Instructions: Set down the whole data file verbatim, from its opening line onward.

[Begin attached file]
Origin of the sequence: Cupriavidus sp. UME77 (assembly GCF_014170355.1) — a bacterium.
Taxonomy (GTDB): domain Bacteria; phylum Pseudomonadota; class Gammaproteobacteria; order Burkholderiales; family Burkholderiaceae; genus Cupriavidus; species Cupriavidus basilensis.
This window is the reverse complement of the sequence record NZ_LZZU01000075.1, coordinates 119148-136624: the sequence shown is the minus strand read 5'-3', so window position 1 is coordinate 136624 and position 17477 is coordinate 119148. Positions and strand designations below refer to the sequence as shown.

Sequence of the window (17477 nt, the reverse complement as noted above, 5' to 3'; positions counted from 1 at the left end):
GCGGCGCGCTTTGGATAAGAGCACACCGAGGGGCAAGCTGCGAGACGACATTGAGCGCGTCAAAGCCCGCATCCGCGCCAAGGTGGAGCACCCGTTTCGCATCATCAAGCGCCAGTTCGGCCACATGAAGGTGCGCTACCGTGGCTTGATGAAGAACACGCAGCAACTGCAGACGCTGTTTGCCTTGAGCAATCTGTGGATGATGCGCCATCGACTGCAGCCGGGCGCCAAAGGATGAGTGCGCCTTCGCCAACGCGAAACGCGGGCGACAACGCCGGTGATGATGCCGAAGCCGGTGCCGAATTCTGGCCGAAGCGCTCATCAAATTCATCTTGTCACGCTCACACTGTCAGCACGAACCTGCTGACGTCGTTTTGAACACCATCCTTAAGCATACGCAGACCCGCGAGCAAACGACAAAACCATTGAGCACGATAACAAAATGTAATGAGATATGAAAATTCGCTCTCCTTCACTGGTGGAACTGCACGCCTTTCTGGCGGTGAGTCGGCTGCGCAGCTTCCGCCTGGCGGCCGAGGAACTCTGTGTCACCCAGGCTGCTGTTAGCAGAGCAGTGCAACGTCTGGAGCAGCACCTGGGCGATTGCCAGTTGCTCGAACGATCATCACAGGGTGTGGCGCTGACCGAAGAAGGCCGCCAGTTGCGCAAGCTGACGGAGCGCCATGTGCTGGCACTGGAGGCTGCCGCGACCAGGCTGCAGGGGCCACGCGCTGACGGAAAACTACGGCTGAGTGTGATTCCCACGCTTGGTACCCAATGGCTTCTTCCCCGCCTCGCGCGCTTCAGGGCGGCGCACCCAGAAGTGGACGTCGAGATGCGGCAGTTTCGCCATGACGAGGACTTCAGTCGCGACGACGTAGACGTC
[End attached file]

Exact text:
Origin of the sequence: Cupriavidus sp. UME77 (assembly GCF_014170355.1) — a bacterium.
Taxonomy (GTDB): domain Bacteria; phylum Pseudomonadota; class Gammaproteobacteria; order Burkholderiales; family Burkholderiaceae; genus Cupriavidus; species Cupriavidus basilensis.
This window is the reverse complement of the sequence record NZ_LZZU01000075.1, coordinates 119148-136624: the sequence shown is the minus strand read 5'-3', so window position 1 is coordinate 136624 and position 17477 is coordinate 119148. Positions and strand designations below refer to the sequence as shown.

Sequence of the window (17477 nt, the reverse complement as noted above, 5' to 3'; positions counted from 1 at the left end):
GCGGCGCGCTTTGGATAAGAGCACACCGAGGGGCAAGCTGCGAGACGACATTGAGCGCGTCAAAGCCCGCATCCGCGCCAAGGTGGAGCACCCGTTTCGCATCATCAAGCGCCAGTTCGGCCACATGAAGGTGCGCTACCGTGGCTTGATGAAGAACACGCAGCAACTGCAGACGCTGTTTGCCTTGAGCAATCTGTGGATGATGCGCCATCGACTGCAGCCGGGCGCCAAAGGATGAGTGCGCCTTCGCCAACGCGAAACGCGGGCGACAACGCCGGTGATGATGCCGAAGCCGGTGCCGAATTCTGGCCGAAGCGCTCATCAAATTCATCTTGTCACGCTCACACTGTCAGCACGAACCTGCTGACGTCGTTTTGAACACCATCCTTAAGCATACGCAGACCCGCGAGCAAACGACAAAACCATTGAGCACGATAACAAAATGTAATGAGATATGAAAATTCGCTCTCCTTCACTGGTGGAACTGCACGCCTTTCTGGCGGTGAGTCGGCTGCGCAGCTTCCGCCTGGCGGCCGAGGAACTCTGTGTCACCCAGGCTGCTGTTAGCAGAGCAGTGCAACGTCTGGAGCAGCACCTGGGCGATTGCCAGTTGCTCGAACGATCATCACAGGGTGTGGCGCTGACCGAAGAAGGCCGCCAGTTGCGCAAGCTGACGGAGCGCCATGTGCTGGCACTGGAGGCTGCCGCGACCAGGCTGCAGGGGCCACGCGCTGACGGAAAACTACGGCTGAGTGTGATTCCCACGCTTGGTACCCAATGGCTTCTTCCCCGCCTCGCGCGCTTCAGGGCGGCGCACCCAGAAGTGGACGTCGAGATGCGGCAGTTTCGCCATGACGAGGACTTCAGTCGCGACGACGTAGACGTC